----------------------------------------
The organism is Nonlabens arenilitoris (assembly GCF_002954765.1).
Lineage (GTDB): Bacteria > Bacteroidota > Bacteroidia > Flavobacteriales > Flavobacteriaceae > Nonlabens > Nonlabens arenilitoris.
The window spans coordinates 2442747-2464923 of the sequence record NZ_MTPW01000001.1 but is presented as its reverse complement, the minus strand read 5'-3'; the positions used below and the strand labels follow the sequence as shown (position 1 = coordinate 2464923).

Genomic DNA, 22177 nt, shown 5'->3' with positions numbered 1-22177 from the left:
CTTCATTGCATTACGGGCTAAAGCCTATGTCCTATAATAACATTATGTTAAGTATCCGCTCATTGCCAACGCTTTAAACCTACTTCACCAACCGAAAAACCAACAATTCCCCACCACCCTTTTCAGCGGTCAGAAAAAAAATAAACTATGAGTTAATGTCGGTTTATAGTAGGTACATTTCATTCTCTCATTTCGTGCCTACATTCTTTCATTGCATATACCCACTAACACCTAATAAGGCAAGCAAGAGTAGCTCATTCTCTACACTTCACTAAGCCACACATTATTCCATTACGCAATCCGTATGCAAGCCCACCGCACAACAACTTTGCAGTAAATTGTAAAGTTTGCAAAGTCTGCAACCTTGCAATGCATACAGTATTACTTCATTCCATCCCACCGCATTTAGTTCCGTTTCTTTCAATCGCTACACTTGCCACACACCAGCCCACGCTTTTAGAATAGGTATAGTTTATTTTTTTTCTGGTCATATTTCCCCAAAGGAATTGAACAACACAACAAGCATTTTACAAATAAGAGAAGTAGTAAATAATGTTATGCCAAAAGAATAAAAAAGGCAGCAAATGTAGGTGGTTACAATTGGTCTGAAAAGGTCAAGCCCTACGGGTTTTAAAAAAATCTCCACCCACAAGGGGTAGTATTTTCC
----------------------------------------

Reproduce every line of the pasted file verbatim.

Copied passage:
The organism is Nonlabens arenilitoris (assembly GCF_002954765.1).
Lineage (GTDB): Bacteria > Bacteroidota > Bacteroidia > Flavobacteriales > Flavobacteriaceae > Nonlabens > Nonlabens arenilitoris.
The window spans coordinates 2442747-2464923 of the sequence record NZ_MTPW01000001.1 but is presented as its reverse complement, the minus strand read 5'-3'; the positions used below and the strand labels follow the sequence as shown (position 1 = coordinate 2464923).

Genomic DNA, 22177 nt, shown 5'->3' with positions numbered 1-22177 from the left:
CTTCATTGCATTACGGGCTAAAGCCTATGTCCTATAATAACATTATGTTAAGTATCCGCTCATTGCCAACGCTTTAAACCTACTTCACCAACCGAAAAACCAACAATTCCCCACCACCCTTTTCAGCGGTCAGAAAAAAAATAAACTATGAGTTAATGTCGGTTTATAGTAGGTACATTTCATTCTCTCATTTCGTGCCTACATTCTTTCATTGCATATACCCACTAACACCTAATAAGGCAAGCAAGAGTAGCTCATTCTCTACACTTCACTAAGCCACACATTATTCCATTACGCAATCCGTATGCAAGCCCACCGCACAACAACTTTGCAGTAAATTGTAAAGTTTGCAAAGTCTGCAACCTTGCAATGCATACAGTATTACTTCATTCCATCCCACCGCATTTAGTTCCGTTTCTTTCAATCGCTACACTTGCCACACACCAGCCCACGCTTTTAGAATAGGTATAGTTTATTTTTTTTCTGGTCATATTTCCCCAAAGGAATTGAACAACACAACAAGCATTTTACAAATAAGAGAAGTAGTAAATAATGTTATGCCAAAAGAATAAAAAAGGCAGCAAATGTAGGTGGTTACAATTGGTCTGAAAAGGTCAAGCCCTACGGGTTTTAAAAAAATCTCCACCCACAAGGGGTAGTATTTTCC